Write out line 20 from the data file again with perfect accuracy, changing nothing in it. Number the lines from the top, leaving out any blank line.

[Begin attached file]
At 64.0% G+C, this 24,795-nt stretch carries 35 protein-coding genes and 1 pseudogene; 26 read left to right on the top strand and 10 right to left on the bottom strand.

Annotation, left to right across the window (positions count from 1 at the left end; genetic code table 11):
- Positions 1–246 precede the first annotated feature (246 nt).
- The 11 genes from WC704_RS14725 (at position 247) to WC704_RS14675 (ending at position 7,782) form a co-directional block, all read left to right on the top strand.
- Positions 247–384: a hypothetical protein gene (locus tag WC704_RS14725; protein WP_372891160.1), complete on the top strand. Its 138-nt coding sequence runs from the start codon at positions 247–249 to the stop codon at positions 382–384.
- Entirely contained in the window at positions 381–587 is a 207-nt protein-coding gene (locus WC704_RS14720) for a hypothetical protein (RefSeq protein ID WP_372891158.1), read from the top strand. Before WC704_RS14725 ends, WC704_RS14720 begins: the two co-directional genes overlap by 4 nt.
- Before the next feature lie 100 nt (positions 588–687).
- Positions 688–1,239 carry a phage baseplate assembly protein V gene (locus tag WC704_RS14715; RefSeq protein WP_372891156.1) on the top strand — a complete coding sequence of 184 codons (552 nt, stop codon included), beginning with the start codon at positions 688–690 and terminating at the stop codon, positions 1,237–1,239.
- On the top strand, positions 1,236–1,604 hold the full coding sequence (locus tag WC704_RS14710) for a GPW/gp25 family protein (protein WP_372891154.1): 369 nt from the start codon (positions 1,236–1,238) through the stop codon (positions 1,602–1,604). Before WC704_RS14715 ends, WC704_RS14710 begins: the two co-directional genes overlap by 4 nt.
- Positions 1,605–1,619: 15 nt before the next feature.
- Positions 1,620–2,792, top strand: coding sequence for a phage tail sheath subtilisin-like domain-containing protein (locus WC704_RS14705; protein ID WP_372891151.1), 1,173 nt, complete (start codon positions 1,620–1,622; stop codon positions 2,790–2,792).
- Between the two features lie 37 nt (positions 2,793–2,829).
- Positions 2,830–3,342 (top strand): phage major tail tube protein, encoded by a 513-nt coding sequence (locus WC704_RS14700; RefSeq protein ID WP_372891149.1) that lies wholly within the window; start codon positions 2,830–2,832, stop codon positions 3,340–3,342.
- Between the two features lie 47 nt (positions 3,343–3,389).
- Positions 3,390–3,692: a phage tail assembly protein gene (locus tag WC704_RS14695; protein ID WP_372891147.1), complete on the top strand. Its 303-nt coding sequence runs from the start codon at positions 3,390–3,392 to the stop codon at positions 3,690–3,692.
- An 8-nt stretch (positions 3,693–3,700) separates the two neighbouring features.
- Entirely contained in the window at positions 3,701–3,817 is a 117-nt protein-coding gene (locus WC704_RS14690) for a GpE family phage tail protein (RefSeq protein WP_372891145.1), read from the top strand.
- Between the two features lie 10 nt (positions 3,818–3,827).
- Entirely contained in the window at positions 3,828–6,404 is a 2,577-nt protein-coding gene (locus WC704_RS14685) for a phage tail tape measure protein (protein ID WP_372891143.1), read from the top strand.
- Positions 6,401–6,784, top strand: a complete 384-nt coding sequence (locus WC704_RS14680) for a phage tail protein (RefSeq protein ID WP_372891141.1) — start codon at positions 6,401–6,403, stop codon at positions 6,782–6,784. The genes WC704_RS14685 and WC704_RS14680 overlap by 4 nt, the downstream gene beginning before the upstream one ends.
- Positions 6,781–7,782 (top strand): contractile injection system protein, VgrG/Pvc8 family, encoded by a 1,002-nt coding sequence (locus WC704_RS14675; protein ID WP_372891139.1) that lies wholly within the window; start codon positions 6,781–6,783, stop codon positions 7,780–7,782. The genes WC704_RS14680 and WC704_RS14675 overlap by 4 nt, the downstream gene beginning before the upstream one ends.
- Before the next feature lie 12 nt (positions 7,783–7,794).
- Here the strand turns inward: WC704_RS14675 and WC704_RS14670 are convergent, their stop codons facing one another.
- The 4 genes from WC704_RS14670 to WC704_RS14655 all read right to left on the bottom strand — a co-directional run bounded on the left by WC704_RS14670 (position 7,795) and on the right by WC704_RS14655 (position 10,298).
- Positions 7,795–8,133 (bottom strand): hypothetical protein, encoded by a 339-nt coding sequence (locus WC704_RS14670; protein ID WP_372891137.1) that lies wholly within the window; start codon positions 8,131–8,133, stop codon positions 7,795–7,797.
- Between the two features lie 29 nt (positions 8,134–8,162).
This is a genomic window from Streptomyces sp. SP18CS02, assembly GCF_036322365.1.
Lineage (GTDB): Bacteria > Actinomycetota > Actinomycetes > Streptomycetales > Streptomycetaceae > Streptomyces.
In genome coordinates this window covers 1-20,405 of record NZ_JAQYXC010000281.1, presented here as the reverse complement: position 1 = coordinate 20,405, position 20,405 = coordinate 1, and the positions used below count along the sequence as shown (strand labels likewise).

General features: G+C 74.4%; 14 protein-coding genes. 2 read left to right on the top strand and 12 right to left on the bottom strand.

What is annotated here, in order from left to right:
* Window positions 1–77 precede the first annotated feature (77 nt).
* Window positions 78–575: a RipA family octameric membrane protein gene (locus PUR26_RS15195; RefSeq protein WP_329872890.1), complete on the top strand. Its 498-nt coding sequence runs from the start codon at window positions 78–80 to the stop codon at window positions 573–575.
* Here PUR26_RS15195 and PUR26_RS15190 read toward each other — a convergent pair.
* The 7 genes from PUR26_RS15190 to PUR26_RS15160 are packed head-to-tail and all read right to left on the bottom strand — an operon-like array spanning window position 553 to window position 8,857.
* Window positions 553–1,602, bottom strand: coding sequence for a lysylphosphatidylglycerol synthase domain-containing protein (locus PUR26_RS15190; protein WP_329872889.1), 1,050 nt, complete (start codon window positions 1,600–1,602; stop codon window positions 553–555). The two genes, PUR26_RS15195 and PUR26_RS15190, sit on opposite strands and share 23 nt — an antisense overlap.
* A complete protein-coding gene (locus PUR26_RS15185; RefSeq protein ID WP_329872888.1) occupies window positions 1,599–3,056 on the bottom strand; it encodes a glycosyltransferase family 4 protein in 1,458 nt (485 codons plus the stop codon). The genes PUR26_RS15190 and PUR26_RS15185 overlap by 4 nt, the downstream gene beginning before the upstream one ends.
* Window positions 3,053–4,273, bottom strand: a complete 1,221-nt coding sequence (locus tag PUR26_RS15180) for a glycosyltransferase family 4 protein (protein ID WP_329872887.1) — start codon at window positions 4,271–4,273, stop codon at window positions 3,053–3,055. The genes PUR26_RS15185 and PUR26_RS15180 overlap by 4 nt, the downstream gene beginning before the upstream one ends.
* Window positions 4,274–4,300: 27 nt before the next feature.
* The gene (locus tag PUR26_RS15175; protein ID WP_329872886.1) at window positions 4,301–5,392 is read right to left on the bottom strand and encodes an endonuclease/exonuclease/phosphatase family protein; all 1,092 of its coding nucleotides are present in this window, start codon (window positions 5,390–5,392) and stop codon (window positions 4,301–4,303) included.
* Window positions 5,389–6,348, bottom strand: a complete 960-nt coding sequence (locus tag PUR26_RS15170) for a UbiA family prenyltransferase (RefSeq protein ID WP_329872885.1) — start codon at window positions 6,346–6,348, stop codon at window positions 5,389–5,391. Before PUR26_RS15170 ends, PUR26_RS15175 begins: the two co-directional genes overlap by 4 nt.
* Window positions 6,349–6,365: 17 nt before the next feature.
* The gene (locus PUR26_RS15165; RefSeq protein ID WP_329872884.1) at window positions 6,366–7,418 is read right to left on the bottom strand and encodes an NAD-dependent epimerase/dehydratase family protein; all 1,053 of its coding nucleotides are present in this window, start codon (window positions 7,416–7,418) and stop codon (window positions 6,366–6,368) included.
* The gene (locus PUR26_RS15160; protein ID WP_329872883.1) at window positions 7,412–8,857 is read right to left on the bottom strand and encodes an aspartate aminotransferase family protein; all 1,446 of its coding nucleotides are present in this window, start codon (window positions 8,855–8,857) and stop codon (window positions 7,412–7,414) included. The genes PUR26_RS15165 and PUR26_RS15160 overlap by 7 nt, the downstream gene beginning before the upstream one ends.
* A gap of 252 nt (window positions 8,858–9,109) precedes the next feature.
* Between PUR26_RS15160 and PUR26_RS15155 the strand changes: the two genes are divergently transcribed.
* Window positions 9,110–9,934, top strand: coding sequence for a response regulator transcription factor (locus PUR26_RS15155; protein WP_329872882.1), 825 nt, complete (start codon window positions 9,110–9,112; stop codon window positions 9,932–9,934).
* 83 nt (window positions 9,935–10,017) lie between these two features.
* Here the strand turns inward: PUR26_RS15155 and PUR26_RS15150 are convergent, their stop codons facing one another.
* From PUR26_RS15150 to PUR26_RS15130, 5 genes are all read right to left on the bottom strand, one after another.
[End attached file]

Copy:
- Positions 6,401–6,784, top strand: a complete 384-nt coding sequence (locus WC704_RS14680) for a phage tail protein (RefSeq protein ID WP_372891141.1) — start codon at positions 6,401–6,403, stop codon at positions 6,782–6,784. The genes WC704_RS14685 and WC704_RS14680 overlap by 4 nt, the downstream gene beginning before the upstream one ends.